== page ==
"Speech and Debate: Ms. Hannah Flake, Treasurer of the NM Speech and Debate Association reported that the NMSDA has rewritten the constitution and all other guidelines over the summer of 2015 due to the align the constitution with the state law that does not allow homeschooled students to compete as a separate club. Homeschooled students must participate with the school located in their home residence. The new constitution also specifies that all speech and debate invitational tournaments are under the sanctioning of the NMAA, therefore no homeschool teams may compete. The new constitution specifies that “club teams made up of students competing without official sanctioning from their school are also prohibited."

Of course, those affected the most by these changes are the homeschool teams' young women and men. For example, the Jemez Mountain Team has only been able to fully participate in two in-state events, was partially allowed to participate in another, and has been rejected or otherwise pressured to withdraw from at least 6 other in-state events. The team has had to go to more out-of-state events, usually, with only a fraction of the team due to the distance and expense. They have or will travel to Texas, Colorado, Arizona, and other states to participate.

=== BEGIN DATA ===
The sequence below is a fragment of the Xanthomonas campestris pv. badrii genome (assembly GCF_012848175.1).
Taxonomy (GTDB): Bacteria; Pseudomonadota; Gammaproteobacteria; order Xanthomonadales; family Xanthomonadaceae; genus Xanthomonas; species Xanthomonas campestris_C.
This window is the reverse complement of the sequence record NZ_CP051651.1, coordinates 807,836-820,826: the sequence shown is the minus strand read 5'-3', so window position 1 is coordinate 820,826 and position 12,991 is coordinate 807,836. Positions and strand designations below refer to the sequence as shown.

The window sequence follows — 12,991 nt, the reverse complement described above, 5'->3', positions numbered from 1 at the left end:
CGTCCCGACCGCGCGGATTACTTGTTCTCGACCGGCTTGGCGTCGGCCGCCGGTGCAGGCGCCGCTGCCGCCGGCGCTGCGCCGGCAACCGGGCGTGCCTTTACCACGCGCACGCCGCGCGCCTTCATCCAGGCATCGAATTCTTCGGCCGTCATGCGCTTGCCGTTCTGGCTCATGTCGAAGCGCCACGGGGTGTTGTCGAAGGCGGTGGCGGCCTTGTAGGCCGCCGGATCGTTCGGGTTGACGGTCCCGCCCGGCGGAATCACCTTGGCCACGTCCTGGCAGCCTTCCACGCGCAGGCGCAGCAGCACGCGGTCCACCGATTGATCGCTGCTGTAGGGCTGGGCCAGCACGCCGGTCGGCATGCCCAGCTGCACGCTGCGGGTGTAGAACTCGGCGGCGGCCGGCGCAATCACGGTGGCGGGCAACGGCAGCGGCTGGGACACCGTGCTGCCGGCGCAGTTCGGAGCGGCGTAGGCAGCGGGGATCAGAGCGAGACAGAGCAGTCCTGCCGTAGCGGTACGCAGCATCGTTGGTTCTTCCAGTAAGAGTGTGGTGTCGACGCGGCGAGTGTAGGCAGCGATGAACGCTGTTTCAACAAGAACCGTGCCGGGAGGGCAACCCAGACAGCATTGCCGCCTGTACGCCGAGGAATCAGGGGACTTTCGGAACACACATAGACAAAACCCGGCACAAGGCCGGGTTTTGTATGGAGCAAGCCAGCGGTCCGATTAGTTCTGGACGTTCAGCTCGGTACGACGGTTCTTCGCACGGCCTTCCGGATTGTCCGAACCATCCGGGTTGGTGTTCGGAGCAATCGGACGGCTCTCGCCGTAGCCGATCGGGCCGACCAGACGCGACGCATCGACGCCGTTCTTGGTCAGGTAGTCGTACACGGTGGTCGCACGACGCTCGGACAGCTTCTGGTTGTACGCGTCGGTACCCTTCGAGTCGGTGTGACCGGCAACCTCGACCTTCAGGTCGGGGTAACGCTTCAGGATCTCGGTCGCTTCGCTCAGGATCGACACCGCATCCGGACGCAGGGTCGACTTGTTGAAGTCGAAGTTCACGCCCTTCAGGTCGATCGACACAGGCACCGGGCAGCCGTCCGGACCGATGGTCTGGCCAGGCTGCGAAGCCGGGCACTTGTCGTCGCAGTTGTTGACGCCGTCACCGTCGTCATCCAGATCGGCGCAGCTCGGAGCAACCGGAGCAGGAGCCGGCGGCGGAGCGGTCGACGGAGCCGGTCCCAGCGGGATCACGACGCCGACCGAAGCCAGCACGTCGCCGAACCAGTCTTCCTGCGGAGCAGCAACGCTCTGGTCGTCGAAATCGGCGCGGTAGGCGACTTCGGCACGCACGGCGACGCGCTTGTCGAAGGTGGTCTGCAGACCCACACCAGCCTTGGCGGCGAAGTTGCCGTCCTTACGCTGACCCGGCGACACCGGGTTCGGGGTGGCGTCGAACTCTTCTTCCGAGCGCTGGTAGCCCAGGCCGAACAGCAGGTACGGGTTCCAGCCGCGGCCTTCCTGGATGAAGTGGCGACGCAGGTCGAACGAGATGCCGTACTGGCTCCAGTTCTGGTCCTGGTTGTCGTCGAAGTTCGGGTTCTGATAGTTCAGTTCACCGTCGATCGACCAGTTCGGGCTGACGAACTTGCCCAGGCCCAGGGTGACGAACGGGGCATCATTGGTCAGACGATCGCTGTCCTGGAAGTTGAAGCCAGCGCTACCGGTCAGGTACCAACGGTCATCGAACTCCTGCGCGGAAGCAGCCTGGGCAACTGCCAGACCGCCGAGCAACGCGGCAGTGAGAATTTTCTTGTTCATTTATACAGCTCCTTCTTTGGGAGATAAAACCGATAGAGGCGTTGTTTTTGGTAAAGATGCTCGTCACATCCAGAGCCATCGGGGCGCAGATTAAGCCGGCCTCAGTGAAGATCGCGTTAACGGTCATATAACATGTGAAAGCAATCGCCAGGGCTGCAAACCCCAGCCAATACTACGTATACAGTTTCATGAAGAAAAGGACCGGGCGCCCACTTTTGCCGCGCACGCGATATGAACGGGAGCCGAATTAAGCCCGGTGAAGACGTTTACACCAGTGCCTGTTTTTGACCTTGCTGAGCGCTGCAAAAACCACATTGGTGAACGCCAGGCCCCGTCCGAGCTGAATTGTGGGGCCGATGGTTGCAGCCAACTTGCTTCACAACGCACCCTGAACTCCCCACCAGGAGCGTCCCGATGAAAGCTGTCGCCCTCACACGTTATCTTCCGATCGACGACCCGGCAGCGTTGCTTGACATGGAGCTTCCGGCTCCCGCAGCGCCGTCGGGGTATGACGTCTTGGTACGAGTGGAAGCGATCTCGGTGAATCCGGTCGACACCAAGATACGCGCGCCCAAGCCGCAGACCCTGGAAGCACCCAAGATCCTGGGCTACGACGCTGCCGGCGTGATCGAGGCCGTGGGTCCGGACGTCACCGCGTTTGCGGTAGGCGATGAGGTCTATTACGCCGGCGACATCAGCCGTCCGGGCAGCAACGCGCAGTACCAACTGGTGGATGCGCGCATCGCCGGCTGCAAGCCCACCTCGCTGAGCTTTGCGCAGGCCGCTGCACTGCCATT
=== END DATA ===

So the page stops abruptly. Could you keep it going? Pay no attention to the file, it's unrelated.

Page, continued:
Additionally, the team's students are being affected in another serious way, especially, the team's senior(s). Demonstrating skill in speech and debate in state and nationally helps students in their applications to colleges, so their college careers are being affected by this change.

To add insult to injury, the problems with the NMAA are also putting in jeopardy the team's recognition and ability to participate at the national level. The national organization, as I understand it, will only recognize teams that the state-level organization recognizes or allows to compete. So, the very recognition of the team with the national organization is at risk.

Writing about the Albuquerque homeschool science olympiad team, the Albuquerque Journal (http://www.abqjournal.com/680974/living/new-nmaa-homeschool-rule-reeks-of-sour-grapes.html) noted that the changes in the NMAA rules can be interpretted as a case of "sour grapes", especially considering that the team had been quite successful. I would also suggest that it looks much the same way from the perspective of the Jemez Mountain Homeschool Speech and Debate Team--the team has been very successful during its existence, especially, considering its size.

It is hard to tell the actual motivation for the changes, whether it is malice or an attempt "follow state law", but, in either case, the rules and/or law appear to be needlessly exclusive and should change to be more inclusive.

The next post discusses the state law that is being misinterpreted (Original Google+ post or the local version)).

#righttocompetenm